How is LRRK1 involved in PTP1B-mediated dephosphorylation of EGFR? First, we confirmed that PTP1B dephosphorylates EGFR pY1068 at the ER–endosome contact site using the split-GFP system. HeLa S3 cells expressing ERj1(1–200)–V5–GFP1-10 and EGFR–GFP11 were stimulated with Alexa Fluor 647-conjugated EGF (A647-EGF) and immunostained with the pY1068-EGFR antibody. We observed that after EGF stimulation, pY1068-EGFR signals transiently increased on the split-GFP foci overlapping with A647–EGF (Fig. 5A), suggesting that pY1068-EGFR localizes to the ER–endosome contact site in response to EGF stimulation. This phosphorylation peaked 15 min after EGF treatment and disappeared at 30 min. When PTP1B was depleted with siRNA, the number of split-GFP foci in the presence of EGF was not affected (Fig. S5A,B) and pY1068-EGFR signals remained present on the GFP foci, even 30 min following A647–EGF stimulation (Fig. 5B,C). Similar to what was seen with PTP1B siRNA, we found that LRRK1 knockdown sustained accumulation of pY1068-EGFR signal at the ER–endosome contact site (Fig. 5B,C). Furthermore, the overexpression of PTP1BΔC restored the defect in EGFR dephosphorylation caused by LRRK1 depletion (Fig. 5B,C). These results suggest that LRRK1 is required for EGFR pY1068 dephosphorylation by PTP1B at the ER–endosome contact site.
LRRK1 promotes the EGFR–PTP1B interaction in response to EGF stimulation
Next, we assessed the role of LRRK1 in the PTP1B-mediated dephosphorylation of EGFR. LRRK1 is likely to act as a scaffold protein for complex formation between EGFR and PTP1B. Given that LRRK1 associates with EGFR via Grb2 (Hanafusa et al., 2011), we examined whether LRRK1 also interacts with PTP1B. HEK293 cells were co-transfected with GFP–LRRK1 and Flag-tagged PTP1B. Co-immunoprecipitation experiments revealed that LRRK1 was transiently associated with PTP1B in a manner dependent on EGF stimulation (Fig. 6A).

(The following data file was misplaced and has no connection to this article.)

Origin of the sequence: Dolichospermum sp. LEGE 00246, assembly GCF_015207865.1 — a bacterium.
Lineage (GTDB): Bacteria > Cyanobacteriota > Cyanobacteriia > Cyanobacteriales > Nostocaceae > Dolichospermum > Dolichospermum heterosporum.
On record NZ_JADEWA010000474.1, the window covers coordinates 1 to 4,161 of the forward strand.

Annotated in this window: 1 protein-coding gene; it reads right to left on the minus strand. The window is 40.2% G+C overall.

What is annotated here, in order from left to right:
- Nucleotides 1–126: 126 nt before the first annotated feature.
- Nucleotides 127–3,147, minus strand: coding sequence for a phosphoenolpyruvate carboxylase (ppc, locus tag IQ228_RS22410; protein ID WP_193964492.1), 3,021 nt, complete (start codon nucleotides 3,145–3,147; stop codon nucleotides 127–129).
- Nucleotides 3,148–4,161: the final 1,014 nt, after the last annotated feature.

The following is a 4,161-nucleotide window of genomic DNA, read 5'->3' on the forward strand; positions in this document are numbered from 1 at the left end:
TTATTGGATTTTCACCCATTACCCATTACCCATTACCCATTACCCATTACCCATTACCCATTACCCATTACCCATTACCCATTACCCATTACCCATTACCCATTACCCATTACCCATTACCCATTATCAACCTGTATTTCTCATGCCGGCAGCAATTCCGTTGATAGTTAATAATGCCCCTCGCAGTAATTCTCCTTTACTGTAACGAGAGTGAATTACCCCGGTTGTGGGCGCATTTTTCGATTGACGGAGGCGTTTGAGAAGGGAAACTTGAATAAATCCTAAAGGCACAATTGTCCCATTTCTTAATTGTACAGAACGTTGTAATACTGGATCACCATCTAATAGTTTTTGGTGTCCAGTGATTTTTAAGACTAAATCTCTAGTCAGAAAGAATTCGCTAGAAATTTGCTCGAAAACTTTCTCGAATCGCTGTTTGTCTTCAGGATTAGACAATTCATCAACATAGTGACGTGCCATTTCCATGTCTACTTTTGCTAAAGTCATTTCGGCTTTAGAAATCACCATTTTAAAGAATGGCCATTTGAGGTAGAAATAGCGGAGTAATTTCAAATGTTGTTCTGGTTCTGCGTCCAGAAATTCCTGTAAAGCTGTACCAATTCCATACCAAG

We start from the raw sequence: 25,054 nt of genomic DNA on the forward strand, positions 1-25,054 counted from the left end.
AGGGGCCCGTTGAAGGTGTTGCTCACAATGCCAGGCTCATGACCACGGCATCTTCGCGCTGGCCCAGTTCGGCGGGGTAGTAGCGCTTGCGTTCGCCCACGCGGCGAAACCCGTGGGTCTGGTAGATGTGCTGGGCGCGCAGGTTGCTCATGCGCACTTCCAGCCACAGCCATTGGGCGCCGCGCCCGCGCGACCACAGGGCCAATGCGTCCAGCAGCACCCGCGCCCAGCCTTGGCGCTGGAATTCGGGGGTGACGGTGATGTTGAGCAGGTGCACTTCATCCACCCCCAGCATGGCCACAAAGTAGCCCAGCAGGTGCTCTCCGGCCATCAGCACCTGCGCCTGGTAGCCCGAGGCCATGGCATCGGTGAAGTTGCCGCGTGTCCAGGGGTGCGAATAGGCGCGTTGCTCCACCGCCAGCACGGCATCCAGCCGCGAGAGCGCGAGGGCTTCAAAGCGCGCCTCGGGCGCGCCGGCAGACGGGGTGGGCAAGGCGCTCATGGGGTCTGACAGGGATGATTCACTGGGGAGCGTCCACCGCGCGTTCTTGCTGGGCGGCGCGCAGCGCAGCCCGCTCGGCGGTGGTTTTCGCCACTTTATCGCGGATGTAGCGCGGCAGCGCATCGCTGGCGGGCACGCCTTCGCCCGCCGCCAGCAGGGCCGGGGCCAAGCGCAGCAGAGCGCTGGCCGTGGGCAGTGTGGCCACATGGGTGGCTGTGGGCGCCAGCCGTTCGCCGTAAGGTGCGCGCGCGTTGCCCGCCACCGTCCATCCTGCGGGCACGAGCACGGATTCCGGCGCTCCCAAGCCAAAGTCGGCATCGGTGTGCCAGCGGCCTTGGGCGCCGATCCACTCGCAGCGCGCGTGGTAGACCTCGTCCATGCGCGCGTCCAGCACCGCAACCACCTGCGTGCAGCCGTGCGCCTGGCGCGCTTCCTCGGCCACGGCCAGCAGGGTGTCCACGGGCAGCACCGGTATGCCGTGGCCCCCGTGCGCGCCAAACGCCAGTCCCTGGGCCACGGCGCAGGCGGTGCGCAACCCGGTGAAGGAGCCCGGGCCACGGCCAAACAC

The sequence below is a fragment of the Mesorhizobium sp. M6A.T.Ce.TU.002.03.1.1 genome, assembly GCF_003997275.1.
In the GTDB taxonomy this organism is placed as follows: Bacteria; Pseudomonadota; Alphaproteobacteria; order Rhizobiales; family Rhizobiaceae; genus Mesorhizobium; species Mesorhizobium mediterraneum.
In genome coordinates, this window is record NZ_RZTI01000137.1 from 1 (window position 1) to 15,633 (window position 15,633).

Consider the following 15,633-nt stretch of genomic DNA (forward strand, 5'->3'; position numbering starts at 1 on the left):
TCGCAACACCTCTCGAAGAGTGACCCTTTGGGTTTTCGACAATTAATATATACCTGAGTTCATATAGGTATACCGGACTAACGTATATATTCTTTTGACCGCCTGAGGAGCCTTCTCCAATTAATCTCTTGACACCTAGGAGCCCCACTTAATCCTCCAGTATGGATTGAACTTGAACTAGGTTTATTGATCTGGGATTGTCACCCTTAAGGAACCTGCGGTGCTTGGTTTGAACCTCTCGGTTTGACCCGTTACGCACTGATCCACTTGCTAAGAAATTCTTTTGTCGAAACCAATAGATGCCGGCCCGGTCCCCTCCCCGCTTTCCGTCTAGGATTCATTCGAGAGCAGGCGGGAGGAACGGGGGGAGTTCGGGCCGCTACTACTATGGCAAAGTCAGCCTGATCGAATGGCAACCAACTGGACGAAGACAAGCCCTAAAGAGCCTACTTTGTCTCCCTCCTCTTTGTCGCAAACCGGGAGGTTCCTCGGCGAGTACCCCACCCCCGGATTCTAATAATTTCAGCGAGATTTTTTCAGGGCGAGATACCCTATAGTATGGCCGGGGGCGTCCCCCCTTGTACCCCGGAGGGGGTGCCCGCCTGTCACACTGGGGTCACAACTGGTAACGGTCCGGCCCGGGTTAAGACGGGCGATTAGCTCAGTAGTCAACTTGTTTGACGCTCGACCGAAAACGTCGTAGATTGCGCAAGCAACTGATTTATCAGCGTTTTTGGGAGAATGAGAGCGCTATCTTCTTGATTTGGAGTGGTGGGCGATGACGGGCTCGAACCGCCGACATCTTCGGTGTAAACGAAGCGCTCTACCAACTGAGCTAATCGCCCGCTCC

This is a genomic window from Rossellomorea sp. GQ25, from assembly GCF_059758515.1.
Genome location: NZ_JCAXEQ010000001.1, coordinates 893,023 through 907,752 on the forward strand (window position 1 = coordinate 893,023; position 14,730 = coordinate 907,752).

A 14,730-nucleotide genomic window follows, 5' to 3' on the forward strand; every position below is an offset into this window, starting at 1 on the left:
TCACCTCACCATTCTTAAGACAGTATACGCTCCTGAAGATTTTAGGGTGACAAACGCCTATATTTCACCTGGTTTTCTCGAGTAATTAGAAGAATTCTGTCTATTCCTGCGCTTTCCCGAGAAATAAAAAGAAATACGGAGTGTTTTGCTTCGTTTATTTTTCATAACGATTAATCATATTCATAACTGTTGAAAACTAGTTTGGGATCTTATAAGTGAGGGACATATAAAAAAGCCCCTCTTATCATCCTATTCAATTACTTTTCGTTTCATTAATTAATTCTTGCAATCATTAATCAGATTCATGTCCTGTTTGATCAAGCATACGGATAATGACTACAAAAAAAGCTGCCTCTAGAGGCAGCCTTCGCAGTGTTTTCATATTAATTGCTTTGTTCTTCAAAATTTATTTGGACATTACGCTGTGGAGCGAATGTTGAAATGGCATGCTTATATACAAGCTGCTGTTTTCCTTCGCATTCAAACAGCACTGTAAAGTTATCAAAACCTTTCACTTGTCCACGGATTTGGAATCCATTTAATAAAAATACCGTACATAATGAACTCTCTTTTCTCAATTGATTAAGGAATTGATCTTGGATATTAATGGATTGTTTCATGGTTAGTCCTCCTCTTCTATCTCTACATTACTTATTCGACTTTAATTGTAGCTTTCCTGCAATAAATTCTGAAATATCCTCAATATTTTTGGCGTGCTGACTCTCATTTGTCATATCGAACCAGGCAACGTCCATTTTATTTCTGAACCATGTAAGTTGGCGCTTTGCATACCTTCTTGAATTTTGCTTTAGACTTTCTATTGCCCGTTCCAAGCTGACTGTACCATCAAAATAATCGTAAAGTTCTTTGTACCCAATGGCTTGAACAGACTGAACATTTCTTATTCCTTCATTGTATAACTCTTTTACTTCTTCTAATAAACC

We determined the effect of LRRK1 on the EGFR–PTP1B interaction. The association of PTP1B with EGFR represents an enzyme–substrate interaction, and tyrosine phosphorylation of EGFR is required for this interaction (Flint et al., 1997). The PTP1B–EGFR interaction is transient and undetectable by a co-immunoprecipitation assay. In addition, a catalytically inactive PTP1B(C215S) mutant is stable enough to detect interaction with tyrosine-phosphorylated substrates (Flint et al., 1997). We co-expressed EGFR and Flag–PTP1B(C215S) in HEK293 cells and treated the cells with EGF. As expected, Flag–PTP1B(C215S) associated with EGFR, which was dependent upon EGF stimulation (Fig. 6B,C). In contrast, depletion of LRRK1 with siRNA reduced the interaction following EGF stimulation (Fig. 6B,C). Furthermore, LRRK1 bound to PTP1B(C215S) in an EGF stimulation-dependent manner (Fig. 6A). These results suggest that LRRK1 acts as a scaffold protein that promotes the interaction between EGFR and PTP1B in response to EGF stimulation.
PTP1B dephosphorylates LRRK1 pY944 at the ER–endosome contact site